• If you applied Regular Decision, this means the college may need more information from you (updated test scores or final grades) before making a decision.
  • Denied – This college or university was not a good match for you. Take a look at all of the schools to which you were accepted and find your new home!

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If you are deferred:

A notice of deferral is not a rejection and can be a great opportunity to let the college know some additional information about you. Tell the school that they are still your top choice, if they truly are, and explain why that is true.

Update your application with any new material you feel would be helpful. (For example: an additional letter of recommendation, honors or recognition, continued rise in grades from first to second semester, etc.), new accomplishments or awards in activities and competitions since you first submitted your application.

Be sure to send your first semester, senior-year grades.

Consider contacting, or having your counselor contact, the school to see if it would be helpful to provide any specific information or explanations about you based on their initial reading of your application.

Once you have been deferred by a college, you are no longer bound by that school’s early application rules. You are free to consider any offers and financial aid from all colleges that you have applied to.

If you are waitlisted:

There are various reasons why students are waitlisted. Now that more students are applying to more colleges, it has become harder for colleges to predict which admitted students will enroll. Consequently, colleges are waitlisting more students as a form of insurance. Colleges may waitlist qualified students whose grade point average or test scores are a little lower than the students who received an offer. Then, the lower statistics do not bring down the average test scores of the new freshman class, but the college can accept such students if they absolutely have to in order to fill all available slots.

Other students may be waitlisted because they have not shown enthusiasm for the school by visiting the campus, meeting their respective college admissions representative when they are in the student’s area, conversing with their representative via other avenues such as email, or just not showing enthusiasm for attending the campus in the written format of the application. They may calculate that the student is not interested enough to enroll if the college admits the student.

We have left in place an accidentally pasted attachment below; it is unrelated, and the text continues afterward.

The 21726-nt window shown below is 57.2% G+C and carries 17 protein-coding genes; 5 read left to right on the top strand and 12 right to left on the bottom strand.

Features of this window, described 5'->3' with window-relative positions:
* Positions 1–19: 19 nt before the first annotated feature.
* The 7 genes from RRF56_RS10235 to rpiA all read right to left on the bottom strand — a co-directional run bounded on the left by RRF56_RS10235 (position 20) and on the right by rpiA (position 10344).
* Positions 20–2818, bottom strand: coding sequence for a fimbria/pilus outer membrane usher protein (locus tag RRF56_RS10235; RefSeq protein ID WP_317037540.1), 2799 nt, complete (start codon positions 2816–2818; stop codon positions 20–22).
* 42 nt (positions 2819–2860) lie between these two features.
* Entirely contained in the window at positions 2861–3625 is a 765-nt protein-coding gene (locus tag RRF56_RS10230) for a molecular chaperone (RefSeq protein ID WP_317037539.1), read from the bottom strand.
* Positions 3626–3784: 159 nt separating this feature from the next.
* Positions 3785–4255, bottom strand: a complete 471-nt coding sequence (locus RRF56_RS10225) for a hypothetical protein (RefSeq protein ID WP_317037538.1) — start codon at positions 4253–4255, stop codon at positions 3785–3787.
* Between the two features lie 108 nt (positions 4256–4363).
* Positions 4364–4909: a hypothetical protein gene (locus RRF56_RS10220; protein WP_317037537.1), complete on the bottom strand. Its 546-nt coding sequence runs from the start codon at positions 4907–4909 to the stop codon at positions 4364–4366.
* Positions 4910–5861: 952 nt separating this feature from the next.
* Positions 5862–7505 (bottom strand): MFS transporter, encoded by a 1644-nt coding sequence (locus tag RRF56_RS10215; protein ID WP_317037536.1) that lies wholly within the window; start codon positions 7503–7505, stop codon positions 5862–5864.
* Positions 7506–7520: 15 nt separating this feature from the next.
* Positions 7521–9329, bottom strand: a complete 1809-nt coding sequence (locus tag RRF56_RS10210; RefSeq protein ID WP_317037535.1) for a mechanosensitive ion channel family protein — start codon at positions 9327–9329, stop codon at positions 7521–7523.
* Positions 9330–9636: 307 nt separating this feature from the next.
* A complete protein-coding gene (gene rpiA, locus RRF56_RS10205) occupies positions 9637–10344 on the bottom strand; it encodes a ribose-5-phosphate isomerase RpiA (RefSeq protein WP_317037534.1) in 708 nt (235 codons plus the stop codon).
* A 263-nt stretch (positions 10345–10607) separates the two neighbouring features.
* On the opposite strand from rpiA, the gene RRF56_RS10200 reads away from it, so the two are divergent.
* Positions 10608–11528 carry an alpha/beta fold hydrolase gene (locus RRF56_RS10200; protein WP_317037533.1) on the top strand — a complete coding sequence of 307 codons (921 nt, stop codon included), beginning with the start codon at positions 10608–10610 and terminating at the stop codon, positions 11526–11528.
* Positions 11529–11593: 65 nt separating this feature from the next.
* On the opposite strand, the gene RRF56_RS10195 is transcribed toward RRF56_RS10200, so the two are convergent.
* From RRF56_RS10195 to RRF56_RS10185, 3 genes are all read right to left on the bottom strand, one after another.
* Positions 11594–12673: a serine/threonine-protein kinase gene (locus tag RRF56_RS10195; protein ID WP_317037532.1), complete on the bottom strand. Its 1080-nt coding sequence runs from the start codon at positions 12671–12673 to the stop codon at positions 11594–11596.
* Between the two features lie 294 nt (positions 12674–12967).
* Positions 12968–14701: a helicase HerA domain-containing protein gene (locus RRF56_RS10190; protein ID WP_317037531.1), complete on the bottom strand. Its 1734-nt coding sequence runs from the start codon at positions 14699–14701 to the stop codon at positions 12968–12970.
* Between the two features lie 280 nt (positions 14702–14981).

In addition, overqualified students are sometimes waitlisted because the college assumes the student has applied to many very competitive schools and will not choose to attend their university. In these cases, by waitlisting the student the college is acting to protect its yield—the percentage of accepted students who actually enroll at the college. Colleges like to show a low acceptance rate of students who receive an offer of admittance and a high yield of admitting those who do receive an offer.

When a college offers an early action or early decision plan, many admission offers have already been made by November. So when regular decisions are offered in March, a waitlist can serve as a way to play it safe until the college has acceptances in hand and knows how much financial aid money is left.

  • Ranked Waitlists – Students should check with the college’s admissions office to find out whether it ranks their list or not. If students can find out where they are ranked on the list they can better gauge their odds of admission. However, many schools do not rank their waitlists. Rather, they use the waitlist as a means of replacing a student who declines admission with a student who is similarly situated, e.g., to fill an orchestra spot, to replace someone on a sports team, to admit another student within a particular major, etc.

Take Action: 
The first action waitlisted students should do is accept an offer from one of the colleges or universities that did accept them and pay the enrollment deposit to that school by May 1st. The student must then decide whether or not to accept a place on the waitlist of the other school. Students are advised to only accept a place on the waitlist if the student intends to enroll at the college if admitted. If the student decides to accept a place on the list, the student should follow the college’s instructions for accepting the waitlist invitation. It is important to keep in mind that colleges may have very little financial aid left for students admitted from their waitlist.